On the US-led invasion of Iraq, the UN report observes that the "fear that conflict might disrupt oil supplies raised the prices of oil far higher than warranted by economic fundamentals; higher oil prices were themselves a global economic shock that dampened aggregate demand and imposed additional price pressures in oil importing countries."
"Global political tensions caused most equity markets to plummet, aggravating the global asset price deflation that had been in effect since 2000," the report states, adding that "in several countries, consumer and business confidence fell to their lowest levels in a decade" with capital spending falling in many developed economies.
"Economically, the overall effect of the stand-off with Iraq was reduced activity in late 2002 and early 2003, with the setback being most pronounced in developed countries," it has been said.
The statistical tables in the report indicate that during 2002, against world output growth of 1.8 per cent, the fastest growing parts of the world were the Baltic States, which grew at 6.3 per cent, followed by Eastern and Southern Asia (including China and India), which grew by 5.7 per cent and the Commonwealth of Independent States, which grew by 4.7 per cent.
During 2002, the rates of growth of other parts of the world were: North America 2.5 per cent, Western Europe 1 per cent, Asia and Oceania (Japan, Australia and New Zealand) 0.5 per cent, Central and Eastern Europe 2.6 per cent, Africa 2.9 per cent, Western Asia 2 per cent and Latin America and the Caribbean (-) 0.8 per cent.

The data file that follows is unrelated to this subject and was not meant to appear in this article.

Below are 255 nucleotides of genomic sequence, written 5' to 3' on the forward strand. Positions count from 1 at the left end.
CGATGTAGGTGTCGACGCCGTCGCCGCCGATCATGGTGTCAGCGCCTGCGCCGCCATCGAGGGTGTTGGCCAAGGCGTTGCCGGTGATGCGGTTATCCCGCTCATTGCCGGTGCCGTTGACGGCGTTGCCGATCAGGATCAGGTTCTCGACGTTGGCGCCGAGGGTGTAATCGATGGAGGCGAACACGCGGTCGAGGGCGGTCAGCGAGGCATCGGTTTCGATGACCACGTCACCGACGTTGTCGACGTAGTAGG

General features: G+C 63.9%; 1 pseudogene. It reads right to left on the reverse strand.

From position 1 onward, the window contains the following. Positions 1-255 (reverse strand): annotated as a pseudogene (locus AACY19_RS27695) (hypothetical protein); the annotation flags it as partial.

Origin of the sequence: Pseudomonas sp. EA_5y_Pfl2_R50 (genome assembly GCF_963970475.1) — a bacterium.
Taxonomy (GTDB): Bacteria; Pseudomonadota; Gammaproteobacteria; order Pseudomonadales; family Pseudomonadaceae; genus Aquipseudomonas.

A similar trend is revealed in the report's forecast for 2003. The Baltic States are expected to grow the fastest (5.5 per cent) followed by Eastern and Southern Asia (5.25 per cent), the CIS (4.5 per cent), Africa and Central and Eastern Europe (both at 3.25 per cent).
Output growth is slated to be sluggish in other parts of the world -- 2.5 per cent in North America, 2 per cent in Latin America and the Caribbean, 1.25 per cent in Western Europe and Western Asia and 1 per cent in Japan, Australia and New Zealand.
The UN report is not entirely pessimistic. It expects a rise in consumer demand in the latter half of this calendar year, spurred to an extent by a recovery in the United States.
World exports, having declined in 2001 and after having grown by 2 per cent in 2002, are expected to grow by a little under 4 per cent this year and by around 7 per cent in 2004.
"With the global economic recovery gaining momentum and with the weakening of the dollar, most non-fuel commodity prices are expected to strengthen during 2003 as a whole and in 2004," the report has stated.
All in all, the overall scenario is a rather mixed one with the negatives tending to outweigh the positive elements.
The real rate of growth of India's gross domestic product came down from 5.6 per cent in 2001-03 (year ending March) to 4.3 per cent in 2002-03.
As already mentioned, there is every indication that the rate of growth of GDP during 2003-04 would pick up. There is, however, not much room for complacency.
For those in India who are hopeful of export growth being maintained at an impressive rate in excess of 15 per cent, the overall external economic environment does not appear particularly cheerful.
The author is Director, School of Convergence @ International Management Institute, New Delhi and a journalist with over 25 years of experience in various media -- print, Internet, radio and television.